Information for Parents
Common Sense Media says OK for kids 14+
Documentary promotes YouTube stars' non-glam life.
What Parents Need to Know
Parents need to know that Please Subscribe is a documentary that examines the growing impact of YouTube as a media platform and how ordinary people have become Internet celebrities simply by making videos for the popular site. The film features in-depth interviews with eight of these Internet stars, who explain how they stumbled into their unusual career and what it takes to produce a steady stream of content. The entire film promotes the YouTube brand, as well as the interviewees' own online brands. Expect some swearing, including "s--t" and "f--k," and a segment in which a woman is sloppily drunk.
- Families can talk about YouTube. Do you think YouTube and other forms of online content are the future of media? What do parents (and kids) need to know about navigating them?
- What do you think about the YouTube stars' online channels? Would you watch their Web shows? Can you think of other people who've become famous via YouTube?
- What do you think the film's intent is? Who is it meant to reach, and why?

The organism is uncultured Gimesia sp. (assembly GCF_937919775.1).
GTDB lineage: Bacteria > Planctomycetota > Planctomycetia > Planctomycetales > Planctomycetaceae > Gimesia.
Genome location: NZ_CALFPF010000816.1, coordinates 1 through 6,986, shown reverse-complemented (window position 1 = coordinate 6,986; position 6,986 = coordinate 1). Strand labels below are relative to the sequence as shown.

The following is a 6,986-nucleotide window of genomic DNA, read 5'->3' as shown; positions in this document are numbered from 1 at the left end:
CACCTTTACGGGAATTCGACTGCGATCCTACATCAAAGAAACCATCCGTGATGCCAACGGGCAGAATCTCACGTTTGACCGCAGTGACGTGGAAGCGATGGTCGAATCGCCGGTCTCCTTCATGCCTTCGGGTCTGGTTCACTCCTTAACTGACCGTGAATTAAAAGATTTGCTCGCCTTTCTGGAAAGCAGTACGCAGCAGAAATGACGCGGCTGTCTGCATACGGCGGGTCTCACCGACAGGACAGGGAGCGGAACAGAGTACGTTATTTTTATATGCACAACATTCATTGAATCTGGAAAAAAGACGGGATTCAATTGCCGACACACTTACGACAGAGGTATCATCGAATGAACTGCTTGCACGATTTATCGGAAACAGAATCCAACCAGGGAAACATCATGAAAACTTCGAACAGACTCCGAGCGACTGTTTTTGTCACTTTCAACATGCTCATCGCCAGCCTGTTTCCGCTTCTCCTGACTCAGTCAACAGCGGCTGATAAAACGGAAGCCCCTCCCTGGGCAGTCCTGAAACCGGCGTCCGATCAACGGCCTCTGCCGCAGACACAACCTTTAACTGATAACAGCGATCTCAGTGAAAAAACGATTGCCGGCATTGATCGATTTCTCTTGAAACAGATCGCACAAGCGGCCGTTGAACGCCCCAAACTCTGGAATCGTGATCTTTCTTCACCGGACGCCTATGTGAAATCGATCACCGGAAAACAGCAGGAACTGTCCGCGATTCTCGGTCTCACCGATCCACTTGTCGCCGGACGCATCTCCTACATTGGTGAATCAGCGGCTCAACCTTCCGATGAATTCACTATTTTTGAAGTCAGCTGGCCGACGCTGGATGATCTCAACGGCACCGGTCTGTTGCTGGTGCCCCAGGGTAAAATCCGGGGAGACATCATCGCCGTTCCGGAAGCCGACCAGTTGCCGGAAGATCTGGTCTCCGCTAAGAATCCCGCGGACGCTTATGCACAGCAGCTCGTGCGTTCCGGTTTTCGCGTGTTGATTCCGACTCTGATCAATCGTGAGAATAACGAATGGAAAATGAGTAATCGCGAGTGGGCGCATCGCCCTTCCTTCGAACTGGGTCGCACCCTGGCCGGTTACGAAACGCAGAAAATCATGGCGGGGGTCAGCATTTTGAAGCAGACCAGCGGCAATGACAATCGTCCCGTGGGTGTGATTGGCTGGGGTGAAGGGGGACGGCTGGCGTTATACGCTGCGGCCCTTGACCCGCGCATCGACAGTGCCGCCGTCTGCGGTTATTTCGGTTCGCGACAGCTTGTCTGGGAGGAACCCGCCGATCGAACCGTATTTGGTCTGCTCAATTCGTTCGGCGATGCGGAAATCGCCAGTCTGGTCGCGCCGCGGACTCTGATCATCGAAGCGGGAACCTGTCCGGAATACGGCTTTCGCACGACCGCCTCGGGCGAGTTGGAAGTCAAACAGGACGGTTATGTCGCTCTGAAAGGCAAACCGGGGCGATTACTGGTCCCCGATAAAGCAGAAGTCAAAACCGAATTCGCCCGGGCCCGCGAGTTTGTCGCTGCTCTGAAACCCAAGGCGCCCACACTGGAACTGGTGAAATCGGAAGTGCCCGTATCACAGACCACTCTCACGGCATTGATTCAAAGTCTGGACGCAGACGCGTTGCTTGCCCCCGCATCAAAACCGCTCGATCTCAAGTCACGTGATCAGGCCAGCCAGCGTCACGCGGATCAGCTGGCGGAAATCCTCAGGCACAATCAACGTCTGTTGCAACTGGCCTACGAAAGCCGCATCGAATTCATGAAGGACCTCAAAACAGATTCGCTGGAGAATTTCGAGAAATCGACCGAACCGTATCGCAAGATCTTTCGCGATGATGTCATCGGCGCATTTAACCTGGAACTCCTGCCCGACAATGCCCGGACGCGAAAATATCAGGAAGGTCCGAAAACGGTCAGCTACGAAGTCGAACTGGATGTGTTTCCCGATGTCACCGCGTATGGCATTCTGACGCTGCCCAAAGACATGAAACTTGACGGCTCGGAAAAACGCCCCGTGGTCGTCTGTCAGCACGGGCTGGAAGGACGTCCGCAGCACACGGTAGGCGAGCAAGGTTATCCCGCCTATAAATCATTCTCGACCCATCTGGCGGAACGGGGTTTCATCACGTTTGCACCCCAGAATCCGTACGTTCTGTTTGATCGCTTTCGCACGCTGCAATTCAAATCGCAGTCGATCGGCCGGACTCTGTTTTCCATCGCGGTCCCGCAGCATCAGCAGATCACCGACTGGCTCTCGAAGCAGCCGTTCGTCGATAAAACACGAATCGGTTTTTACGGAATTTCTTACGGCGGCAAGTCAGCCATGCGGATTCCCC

The good stuff
Positive messages: Being an online celebrity isn't such a bad life, but becoming one might not be as easy as some Internet viewers might think. The YouTube stars in the film show that it takes a winning, authentic personality to appeal online, and genuine people will be rewarded with genuine, devoted fans.
Positive role models: The YouTube personalities all explain how they're ordinary people who stumbled into Internet celebrity. And while they enjoy the fact that they can make a decent living making YouTube videos, they also make it clear that it's not easy money. It takes plenty of time and real work.
What to watch for
Violence: Not an issue
Sexy stuff: Not an issue
Language: Language includes "s--t" and various permutations of "f--k."
Consumerism: The film's entire purpose is to promote YouTube as an entirely new form of entertainment, as told through interviews with ordinary people who have, mostly accidentally, become breakout video stars. They all have their own online brands to plug, and they all talk about the growing power of YouTube as a media form. Several well-known products also appear or are mentioned, including Apple computers, iMovie and FinalCut Pro software, and XBox and PlayStation game consoles.
Drinking, drugs and smoking: One of the segments features a woman who gets sloppy drunk while cooking; in some clips, she's quite obviously wasted.